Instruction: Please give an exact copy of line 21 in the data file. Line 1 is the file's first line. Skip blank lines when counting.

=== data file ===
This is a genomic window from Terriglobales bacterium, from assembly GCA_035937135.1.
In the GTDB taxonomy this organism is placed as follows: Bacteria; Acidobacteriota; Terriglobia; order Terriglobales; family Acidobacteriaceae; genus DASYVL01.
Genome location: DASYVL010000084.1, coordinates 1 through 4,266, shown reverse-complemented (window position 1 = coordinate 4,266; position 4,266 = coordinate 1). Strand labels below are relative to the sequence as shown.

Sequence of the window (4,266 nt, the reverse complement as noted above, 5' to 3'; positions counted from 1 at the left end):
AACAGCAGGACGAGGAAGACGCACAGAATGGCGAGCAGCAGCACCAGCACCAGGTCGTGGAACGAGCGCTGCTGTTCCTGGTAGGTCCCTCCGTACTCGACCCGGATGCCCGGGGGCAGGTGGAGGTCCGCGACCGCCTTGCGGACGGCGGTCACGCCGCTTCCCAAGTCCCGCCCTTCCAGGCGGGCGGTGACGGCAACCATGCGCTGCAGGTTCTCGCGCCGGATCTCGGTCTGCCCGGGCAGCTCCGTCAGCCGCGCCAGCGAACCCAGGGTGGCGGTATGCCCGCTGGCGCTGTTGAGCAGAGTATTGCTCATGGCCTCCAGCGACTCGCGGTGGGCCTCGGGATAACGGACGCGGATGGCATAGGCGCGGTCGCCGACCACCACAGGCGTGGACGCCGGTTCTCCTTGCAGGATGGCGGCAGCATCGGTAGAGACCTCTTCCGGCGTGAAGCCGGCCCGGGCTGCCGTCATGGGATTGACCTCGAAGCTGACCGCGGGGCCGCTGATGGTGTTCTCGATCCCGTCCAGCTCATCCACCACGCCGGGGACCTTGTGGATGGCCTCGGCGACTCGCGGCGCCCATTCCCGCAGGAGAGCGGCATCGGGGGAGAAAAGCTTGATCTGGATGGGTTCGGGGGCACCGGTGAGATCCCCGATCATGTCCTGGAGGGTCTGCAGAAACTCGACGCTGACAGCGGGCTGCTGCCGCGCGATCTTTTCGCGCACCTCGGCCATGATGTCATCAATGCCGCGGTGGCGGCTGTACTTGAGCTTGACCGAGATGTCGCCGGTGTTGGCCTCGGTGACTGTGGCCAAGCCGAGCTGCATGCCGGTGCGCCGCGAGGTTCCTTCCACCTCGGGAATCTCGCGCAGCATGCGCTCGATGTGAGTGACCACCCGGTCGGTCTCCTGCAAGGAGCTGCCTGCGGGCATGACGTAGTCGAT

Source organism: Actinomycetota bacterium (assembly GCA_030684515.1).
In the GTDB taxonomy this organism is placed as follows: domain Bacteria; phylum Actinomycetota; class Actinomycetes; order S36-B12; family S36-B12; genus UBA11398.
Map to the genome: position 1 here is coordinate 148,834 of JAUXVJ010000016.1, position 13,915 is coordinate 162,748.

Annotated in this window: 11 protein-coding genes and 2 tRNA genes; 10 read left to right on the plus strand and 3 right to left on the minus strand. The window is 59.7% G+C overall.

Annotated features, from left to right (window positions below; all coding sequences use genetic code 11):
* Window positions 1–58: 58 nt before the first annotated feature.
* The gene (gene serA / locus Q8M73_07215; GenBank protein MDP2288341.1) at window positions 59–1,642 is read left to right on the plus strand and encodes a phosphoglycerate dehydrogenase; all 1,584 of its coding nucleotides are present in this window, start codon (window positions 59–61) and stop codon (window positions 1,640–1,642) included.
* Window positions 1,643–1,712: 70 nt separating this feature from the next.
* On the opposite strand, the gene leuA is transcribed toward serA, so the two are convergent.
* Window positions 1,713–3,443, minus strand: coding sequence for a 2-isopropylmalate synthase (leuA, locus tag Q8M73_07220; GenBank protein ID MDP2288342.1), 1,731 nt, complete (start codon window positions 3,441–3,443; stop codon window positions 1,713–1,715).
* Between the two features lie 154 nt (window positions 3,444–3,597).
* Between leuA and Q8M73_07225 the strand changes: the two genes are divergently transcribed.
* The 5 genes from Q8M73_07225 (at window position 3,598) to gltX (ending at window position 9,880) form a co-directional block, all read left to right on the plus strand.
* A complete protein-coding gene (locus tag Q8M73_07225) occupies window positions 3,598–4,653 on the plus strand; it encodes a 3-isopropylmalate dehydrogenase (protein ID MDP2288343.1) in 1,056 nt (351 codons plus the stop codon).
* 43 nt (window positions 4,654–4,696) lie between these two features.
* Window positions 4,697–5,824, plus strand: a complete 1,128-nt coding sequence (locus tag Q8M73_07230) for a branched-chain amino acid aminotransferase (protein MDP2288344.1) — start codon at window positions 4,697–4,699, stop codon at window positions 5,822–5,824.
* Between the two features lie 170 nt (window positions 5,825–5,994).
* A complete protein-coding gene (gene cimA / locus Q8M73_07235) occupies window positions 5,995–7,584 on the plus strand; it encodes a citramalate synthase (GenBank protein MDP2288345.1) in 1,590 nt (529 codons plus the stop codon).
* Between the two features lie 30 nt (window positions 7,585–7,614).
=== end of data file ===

* Window positions 4,697–5,824, plus strand: a complete 1,128-nt coding sequence (locus tag Q8M73_07230) for a branched-chain amino acid aminotransferase (protein MDP2288344.1) — start codon at window positions 4,697–4,699, stop codon at window positions 5,822–5,824.